CONCORD, N.H. (7/28/10)--Two lawyers from New Hampshire recently were targets in an elaborate fake check scheme designed to trick them into depositing a fraudulent check and then wire a portion of the funds to a third party. One lawyer fell victim and lost $240,000 in the process (UnionLeader.com
July 16). Lawyers, of course, aren’t the only ones targeted. The Federal Trade Commission website says Americans report losing $1 billion each year to fake check scams. Fake check scams come in many forms but have one identifying characteristic: Victims are asked to deposit a check and wire a portion of the amount back. Financial institutions must make funds from deposited checks available after a few days, while identifying a phony check may take several weeks. Victims typically wire funds well before they learn the deposited check is fraudulent; victims are responsible for the amount deposited and the wired funds. Don’t worry. It’s easy to protect yourself from becoming a victim once you understand what to watch out for:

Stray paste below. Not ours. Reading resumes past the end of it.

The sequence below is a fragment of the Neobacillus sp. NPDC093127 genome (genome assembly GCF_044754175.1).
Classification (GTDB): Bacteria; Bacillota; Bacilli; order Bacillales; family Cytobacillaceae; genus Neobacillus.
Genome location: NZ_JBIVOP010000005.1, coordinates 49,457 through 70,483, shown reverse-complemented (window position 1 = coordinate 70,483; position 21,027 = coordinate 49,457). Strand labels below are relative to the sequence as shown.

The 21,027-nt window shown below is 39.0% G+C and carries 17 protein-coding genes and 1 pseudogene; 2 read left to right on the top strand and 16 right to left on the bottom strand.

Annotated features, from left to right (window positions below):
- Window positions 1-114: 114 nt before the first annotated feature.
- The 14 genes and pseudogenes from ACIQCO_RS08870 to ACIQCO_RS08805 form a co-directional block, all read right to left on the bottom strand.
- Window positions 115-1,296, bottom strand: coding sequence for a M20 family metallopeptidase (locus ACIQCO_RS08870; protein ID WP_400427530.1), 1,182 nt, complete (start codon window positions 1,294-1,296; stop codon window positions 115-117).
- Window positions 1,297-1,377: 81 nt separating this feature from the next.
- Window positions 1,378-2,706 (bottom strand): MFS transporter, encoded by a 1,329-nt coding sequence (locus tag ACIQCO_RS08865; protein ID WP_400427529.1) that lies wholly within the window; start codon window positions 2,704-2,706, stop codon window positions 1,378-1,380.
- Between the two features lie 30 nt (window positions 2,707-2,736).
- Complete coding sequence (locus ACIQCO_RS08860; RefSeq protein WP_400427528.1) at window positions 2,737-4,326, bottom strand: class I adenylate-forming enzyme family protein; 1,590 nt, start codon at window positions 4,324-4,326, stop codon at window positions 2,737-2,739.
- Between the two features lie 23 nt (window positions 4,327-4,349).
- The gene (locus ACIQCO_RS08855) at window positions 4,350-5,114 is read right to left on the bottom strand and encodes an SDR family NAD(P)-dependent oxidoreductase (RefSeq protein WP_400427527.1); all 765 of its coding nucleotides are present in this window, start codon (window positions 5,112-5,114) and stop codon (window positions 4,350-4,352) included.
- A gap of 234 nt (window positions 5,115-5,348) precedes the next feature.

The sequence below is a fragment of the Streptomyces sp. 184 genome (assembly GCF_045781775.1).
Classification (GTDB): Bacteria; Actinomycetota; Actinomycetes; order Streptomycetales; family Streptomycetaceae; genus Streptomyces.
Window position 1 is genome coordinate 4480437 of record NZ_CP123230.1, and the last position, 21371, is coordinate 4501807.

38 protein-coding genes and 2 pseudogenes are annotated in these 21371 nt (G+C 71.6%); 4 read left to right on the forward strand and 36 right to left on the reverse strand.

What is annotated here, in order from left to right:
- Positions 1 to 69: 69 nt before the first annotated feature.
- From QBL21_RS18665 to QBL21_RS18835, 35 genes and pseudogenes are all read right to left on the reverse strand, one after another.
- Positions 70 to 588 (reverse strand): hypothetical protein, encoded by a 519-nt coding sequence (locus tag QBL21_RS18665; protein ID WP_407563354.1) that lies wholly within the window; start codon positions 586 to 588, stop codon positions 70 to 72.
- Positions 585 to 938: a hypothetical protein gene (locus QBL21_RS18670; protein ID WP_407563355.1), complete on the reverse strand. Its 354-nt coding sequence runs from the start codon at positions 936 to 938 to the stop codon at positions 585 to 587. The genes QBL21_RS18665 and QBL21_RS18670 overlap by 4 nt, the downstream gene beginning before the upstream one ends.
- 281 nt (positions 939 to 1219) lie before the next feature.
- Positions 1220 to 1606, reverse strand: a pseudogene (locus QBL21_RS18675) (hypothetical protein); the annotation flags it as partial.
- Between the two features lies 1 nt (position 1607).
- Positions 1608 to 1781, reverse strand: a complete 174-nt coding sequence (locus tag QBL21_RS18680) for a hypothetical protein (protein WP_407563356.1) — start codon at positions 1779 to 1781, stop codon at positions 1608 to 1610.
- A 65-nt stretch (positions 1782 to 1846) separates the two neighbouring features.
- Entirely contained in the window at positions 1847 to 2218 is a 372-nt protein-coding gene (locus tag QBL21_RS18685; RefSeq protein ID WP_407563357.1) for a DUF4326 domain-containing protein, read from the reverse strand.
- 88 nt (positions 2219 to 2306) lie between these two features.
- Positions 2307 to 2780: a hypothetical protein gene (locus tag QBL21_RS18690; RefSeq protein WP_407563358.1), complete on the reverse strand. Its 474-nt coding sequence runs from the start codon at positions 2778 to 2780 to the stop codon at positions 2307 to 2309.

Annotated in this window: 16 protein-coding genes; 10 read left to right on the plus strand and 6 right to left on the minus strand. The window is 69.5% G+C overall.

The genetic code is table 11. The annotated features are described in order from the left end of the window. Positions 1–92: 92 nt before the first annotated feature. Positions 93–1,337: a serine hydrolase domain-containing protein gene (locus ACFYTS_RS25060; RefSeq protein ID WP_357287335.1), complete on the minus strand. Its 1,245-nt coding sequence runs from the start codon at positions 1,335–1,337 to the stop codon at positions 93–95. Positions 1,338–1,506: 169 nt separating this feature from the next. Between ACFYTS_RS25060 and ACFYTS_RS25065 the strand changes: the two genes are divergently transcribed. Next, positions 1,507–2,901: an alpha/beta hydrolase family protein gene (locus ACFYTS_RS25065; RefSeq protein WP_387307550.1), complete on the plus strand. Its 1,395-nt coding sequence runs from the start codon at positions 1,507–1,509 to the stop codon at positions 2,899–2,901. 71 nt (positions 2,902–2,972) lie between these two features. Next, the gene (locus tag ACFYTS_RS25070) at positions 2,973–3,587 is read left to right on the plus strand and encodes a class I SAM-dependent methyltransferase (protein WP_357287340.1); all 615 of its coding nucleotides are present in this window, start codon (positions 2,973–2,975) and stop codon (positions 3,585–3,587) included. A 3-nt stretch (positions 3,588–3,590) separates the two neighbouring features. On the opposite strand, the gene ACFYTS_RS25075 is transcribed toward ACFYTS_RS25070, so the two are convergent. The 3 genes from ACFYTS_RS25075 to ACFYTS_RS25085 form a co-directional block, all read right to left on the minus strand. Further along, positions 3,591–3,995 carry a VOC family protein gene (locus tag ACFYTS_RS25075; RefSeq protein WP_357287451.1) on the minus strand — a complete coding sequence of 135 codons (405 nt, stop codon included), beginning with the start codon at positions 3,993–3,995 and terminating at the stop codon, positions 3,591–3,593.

* Field of schemes. Crooks use a number of scenarios via the mail and internet to trick people into becoming victims of fake check scams. Learn to recognize--and avoid--some of the most popular schemes, such as foreign or domestic lotteries and sweepstakes, family emergencies of someone you don’t know, overpayment for something you sell in a classified ad or online, and work at home and mystery shopper scams. * No need to return. There’s no legitimate reason for someone to give you a check and ask you to send money anywhere in return. Never deposit a check from someone and agree to wire a portion of those funds elsewhere * Free to claim. It’s normal to pay for goods before receiving them. However, you should never have to pay to claim a prize, grants from the government or foundations, or be required to cash checks and send money back to an employer.